That night, after a much needed nap, we got dressed up in our second-nicest outfits and hit the town. Well, being three ladies nearing 30, in long-term relationships, it was more like we nudged the town and then apologied politely, rather than actually hit it. But we looked fantastic, all coincidentally dressed in yellow. We went to a bar/club that someone at the hostel recommended – it was an old, abandoned apartment block with some of the floors/rooms having been converted into bars, dance floors or general seating areas. It was quirky and had a chilled-out vibe which was perfect for what we wanted. We were very VERY proud of ourselves for staying out until almost 3am! And when we got back we ate crisps and continued to natter until we fell asleep. It was like old times back in the Colgate Castle.

Day three: Wandering

We took it easy on the third day because we had a very special evening ahead of us. We wandered the streets of the city, visiting a huge flea market and walking up some hills to an excellent view point. While the girls were enjoying the vista, I bought us some fresh lemonade from a little stall. I mention this because it was one of the only exchanges I had in Portuguese that actually went well! Every other time I either became painfully aware just how different the Portuguese in Rio is to that in Lisbon, or the person I was speaking to responded in English. I can speak the language, honest! But apparently only successfully in Brazil…

Who cares about the view behind us?! IT'S ALL ABOUT THE SELFIES!
The special thing we did that night will be described in detail in a later post, but I’ll mention it briefly now to whet your appetites. This was a very special trip for the three of us for several reasons, one of which being that it was one of the last times we’d be together while we were all in our 20s. For this reason, we decided to treat ourselves while we were in Lisbon and splash out on a meal at a Michelin star restaurant. This was our joint 30th birthday present to each other, and it was an excellent one! But as I said, you’ll have to wait to read about what we ate…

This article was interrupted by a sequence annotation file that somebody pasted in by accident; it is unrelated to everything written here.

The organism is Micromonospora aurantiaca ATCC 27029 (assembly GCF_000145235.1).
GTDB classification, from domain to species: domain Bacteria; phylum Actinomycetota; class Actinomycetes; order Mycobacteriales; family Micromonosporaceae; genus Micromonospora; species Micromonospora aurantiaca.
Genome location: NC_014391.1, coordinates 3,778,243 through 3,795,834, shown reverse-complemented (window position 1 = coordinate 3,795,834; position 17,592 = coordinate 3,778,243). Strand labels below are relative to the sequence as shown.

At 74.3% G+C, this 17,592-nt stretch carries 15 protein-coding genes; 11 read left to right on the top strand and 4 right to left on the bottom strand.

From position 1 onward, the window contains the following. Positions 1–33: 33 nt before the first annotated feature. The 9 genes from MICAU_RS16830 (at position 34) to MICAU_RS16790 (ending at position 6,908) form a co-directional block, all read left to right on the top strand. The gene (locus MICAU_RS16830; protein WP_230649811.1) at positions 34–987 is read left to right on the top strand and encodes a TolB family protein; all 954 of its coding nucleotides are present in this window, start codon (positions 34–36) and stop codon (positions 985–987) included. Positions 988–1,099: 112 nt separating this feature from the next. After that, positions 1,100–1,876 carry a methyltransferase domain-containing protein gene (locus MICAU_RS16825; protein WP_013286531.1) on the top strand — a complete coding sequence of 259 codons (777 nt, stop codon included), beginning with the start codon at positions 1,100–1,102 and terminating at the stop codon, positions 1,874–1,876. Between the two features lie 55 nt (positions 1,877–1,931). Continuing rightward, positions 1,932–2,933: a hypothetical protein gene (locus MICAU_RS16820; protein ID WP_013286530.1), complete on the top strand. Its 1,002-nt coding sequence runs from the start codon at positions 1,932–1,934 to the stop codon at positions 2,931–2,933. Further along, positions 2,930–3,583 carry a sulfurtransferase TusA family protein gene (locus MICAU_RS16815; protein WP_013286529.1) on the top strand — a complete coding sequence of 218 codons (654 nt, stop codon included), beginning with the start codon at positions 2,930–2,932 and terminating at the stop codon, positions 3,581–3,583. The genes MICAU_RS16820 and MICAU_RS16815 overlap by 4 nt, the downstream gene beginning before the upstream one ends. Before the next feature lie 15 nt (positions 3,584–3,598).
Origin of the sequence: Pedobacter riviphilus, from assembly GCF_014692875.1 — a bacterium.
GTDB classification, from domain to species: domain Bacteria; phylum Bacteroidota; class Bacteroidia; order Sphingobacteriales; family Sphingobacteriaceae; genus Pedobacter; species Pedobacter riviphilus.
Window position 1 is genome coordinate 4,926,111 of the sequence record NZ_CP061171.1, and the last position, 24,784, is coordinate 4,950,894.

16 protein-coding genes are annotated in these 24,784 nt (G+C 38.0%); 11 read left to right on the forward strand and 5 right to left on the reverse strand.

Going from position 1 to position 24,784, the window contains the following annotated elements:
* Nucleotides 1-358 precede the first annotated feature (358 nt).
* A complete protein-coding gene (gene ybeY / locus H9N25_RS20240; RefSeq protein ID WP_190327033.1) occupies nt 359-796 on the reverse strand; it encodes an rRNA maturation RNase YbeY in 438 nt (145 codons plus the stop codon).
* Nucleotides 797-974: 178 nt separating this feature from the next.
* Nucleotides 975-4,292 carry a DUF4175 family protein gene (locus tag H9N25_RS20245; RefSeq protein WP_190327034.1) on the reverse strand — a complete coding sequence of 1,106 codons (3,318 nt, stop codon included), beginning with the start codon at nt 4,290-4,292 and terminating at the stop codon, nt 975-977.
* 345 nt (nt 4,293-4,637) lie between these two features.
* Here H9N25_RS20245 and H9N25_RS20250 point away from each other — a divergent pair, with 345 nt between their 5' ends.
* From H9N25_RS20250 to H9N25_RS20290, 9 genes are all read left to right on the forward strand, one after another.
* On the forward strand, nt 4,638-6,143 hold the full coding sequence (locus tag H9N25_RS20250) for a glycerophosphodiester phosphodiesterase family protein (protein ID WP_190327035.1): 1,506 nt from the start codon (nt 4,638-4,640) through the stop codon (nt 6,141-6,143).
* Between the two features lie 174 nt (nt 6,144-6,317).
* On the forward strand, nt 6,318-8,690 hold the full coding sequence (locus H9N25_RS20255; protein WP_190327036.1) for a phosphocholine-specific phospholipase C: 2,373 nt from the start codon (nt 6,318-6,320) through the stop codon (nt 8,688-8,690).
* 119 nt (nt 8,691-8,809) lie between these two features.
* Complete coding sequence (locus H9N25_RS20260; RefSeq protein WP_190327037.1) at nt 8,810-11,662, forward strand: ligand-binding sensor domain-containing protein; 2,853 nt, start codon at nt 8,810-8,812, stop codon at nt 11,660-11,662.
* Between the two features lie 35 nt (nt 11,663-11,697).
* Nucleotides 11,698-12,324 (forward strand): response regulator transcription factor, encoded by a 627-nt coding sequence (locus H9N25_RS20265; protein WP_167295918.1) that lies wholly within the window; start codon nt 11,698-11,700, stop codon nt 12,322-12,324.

We saved our actual best outfits for this extra special night.
Day four: Belém

Our final full day in the city was top notch. We rented bikes and cycled along the water’s edge to Belém. It’s a lovely ride and not at all strenuous so I highly recommend it to anyone visiting the city. On the way we stopped at a very cool market at a place called LxFactory. Definitely worth a stop if it’s open, as there are lots of quirky products and I bought some delicious ginger marmalade!

Anyway, Belém had a lot to offer, including the most well-known place to eat the famous (and delicious) pastel de nata, and the rather beautiful Jerónimos Monastery. We got a hot tip that we could beat the queue to get into the monastery if we bought our tickets from the less busy museum next door. We stood in this very small queue, feeling extremely smug, until we realised that the man at the till was as slow as Rowan Atkinson in Love Actually! A reference which Jen made at the time, much to the delight of the lady waiting behind us.

On our way back to the city we stopped at a bar with lovely white sofas on the veranda and a man playing a guitar and singing some great, if a little loud, classic rock hits. It was a wonderful way to end the afternoon.

There is a lot more to see and do in Lisbon than I have mentioned and it’s somewhere I definitely want to go back to, soon. It’s beautiful, charming, quirky and probably the most relaxing capital city I have ever visited. Dave commented in his post that he found the drug dealers to be an annoyance, but I have to say I didn’t have this experience at all. Maybe I didn’t notice them, or maybe they just didn’t approach us, but it wasn’t an issue for us.

What else can I say about Lisbon? Lots! But most of it will be about the food so I’ll save that for the next post. For now I’ll leave you with a few more pictures of this truly wonderful city.

Queens of the castle!